Researchers improve fast-moving mobile networks
Mobile ad hoc networks (MANETs) allow people in multiple, rapidly-moving vehicles to communicate with each other such as in military or emergency-response situations. Researchers from North Carolina State University have devised a method to improve the quality and efficiency of data transmission in these networks.
"Our goal was to get the highest data rate possible, without compromising the fidelity of the signal," says Dr. Alexandra Duel-Hallen, a professor of electrical and computer engineering at NC State and co-author of a paper describing the work.
Transmitting data within MANETs is challenging because every node that transmits and receives data is in motion and the faster they are moving, the harder it is for the network to identify effective relay "paths" for transmitting data. This is because the power of the data-transmission channels fluctuates much more rapidly at high speed.
In other words, a transmitter may try to send a message through Relay A, because Relay A has a strong signal. However, because the transmitter and Relay A are both moving quickly, Relay A's signal might be weak by the time the message actually gets there. And a weak signal could result in the message being garbled.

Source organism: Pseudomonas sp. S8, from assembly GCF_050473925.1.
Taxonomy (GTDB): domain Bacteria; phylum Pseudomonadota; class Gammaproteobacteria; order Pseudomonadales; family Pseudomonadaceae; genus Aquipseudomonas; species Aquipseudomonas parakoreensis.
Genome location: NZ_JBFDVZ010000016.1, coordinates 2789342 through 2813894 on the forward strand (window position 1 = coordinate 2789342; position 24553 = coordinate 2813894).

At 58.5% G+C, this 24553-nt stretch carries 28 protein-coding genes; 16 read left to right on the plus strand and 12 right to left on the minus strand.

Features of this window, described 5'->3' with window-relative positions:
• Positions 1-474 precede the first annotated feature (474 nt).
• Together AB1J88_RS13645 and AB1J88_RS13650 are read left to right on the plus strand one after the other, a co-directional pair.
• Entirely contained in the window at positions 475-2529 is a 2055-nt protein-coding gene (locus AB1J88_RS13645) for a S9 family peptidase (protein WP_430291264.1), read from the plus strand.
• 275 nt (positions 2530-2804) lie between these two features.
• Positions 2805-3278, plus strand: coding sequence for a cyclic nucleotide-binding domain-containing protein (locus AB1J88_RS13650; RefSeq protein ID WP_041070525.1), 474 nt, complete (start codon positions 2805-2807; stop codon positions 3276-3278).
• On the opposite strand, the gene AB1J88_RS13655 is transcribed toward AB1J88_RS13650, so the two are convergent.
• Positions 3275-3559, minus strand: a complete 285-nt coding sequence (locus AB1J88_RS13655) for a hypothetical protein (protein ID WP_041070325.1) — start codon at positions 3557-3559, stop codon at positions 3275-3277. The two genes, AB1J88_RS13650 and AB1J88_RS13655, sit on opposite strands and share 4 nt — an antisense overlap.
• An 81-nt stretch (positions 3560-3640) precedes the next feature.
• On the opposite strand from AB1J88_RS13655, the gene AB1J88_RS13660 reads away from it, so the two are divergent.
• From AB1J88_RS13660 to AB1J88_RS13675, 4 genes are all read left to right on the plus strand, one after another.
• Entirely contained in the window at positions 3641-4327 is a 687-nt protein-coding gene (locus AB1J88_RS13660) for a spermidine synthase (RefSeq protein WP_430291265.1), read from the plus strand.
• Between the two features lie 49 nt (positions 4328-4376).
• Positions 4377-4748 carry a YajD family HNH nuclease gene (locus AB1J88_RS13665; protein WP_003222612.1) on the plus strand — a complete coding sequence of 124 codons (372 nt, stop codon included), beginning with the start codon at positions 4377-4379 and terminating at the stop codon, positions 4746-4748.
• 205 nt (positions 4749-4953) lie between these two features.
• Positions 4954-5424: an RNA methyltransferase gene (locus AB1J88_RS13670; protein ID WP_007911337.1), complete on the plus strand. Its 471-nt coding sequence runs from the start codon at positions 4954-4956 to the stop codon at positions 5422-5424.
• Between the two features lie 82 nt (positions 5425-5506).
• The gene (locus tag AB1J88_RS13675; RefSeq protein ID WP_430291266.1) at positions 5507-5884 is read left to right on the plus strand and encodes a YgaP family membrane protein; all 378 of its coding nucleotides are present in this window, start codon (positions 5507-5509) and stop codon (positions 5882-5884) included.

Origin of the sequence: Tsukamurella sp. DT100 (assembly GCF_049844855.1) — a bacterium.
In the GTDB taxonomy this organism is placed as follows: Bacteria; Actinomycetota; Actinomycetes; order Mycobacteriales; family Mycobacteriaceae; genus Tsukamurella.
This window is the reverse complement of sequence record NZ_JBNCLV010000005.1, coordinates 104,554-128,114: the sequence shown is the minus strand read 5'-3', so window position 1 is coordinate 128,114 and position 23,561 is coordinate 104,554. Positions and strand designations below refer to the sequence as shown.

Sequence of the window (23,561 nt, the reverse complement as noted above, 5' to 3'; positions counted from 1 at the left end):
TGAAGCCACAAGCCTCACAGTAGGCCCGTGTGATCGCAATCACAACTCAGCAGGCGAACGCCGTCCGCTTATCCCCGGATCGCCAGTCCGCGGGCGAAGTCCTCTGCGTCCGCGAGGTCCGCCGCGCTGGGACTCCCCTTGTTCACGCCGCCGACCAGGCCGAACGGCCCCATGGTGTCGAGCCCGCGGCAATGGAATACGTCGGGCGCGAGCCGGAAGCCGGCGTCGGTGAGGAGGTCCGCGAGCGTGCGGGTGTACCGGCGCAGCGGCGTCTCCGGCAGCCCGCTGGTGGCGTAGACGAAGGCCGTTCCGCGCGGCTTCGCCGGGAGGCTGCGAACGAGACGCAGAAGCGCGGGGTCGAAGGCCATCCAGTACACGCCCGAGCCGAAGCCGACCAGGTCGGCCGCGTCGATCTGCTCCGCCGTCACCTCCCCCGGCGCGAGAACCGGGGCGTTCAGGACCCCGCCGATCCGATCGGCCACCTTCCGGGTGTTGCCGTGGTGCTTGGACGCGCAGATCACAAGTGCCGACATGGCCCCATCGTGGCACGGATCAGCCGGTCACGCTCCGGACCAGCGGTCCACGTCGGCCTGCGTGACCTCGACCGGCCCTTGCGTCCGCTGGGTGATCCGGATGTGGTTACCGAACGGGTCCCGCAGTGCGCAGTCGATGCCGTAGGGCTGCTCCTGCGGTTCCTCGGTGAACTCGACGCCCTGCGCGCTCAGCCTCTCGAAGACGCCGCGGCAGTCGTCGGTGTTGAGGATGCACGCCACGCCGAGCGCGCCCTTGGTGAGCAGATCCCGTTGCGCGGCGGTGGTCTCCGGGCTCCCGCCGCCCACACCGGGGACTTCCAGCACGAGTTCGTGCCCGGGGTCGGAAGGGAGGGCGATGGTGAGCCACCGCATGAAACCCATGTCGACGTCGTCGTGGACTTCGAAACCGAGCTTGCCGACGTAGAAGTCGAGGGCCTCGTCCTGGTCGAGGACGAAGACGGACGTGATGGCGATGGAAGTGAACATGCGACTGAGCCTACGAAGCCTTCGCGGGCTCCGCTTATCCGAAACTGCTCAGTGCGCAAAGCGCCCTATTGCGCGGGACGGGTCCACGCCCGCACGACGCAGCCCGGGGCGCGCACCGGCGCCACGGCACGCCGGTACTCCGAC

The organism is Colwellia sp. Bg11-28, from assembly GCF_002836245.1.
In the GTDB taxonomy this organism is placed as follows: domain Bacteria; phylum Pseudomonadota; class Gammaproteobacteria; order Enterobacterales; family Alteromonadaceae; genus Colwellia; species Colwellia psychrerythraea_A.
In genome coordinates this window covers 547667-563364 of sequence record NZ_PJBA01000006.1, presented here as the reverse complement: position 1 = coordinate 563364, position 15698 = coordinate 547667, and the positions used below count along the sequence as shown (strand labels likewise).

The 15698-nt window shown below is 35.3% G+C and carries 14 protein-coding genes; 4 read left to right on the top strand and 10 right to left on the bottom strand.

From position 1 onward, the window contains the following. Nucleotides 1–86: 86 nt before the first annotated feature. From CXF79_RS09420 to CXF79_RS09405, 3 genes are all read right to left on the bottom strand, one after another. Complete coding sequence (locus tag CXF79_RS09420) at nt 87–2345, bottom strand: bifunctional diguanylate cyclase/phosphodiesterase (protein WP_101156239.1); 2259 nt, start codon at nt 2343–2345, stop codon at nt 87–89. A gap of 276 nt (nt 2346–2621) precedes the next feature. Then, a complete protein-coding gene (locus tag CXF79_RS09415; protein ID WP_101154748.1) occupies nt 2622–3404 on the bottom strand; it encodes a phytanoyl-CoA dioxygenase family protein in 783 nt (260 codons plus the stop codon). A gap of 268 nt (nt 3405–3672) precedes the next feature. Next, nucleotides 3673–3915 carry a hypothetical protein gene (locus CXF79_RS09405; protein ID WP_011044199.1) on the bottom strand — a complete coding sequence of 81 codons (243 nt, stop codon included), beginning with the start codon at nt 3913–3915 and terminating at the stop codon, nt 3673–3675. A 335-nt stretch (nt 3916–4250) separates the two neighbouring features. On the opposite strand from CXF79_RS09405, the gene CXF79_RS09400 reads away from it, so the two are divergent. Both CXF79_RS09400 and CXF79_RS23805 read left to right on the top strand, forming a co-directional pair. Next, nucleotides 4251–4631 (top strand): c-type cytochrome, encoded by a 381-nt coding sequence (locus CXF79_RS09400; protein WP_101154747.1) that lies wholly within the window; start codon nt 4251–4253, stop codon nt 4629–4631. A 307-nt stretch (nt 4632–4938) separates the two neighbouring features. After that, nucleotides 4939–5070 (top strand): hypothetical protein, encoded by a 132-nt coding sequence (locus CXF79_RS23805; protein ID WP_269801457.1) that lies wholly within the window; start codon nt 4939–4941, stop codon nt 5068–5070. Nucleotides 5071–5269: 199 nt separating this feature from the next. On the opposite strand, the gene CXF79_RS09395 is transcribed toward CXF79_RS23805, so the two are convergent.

To address this issue, researchers developed a method to improve the ability of each node in the network to select the best path for relaying data, as well as the best for transmitting the data that ensures reliable reception.
When a node needs to transmit a message, it first measures the strength of transmissions it is receiving from potential relays. Those data are then plugged in to an algorithm that predicts which relay will be strongest when the message is transmitted. By predicting the strength of the relay, the algorithm also tells the node the rate at which it should transmit the data. If it tries to send too much data too quickly, the data quality will suffer the data could be compromised. If the rate of data transmission is too slow, the network won't be operating at peak efficiency.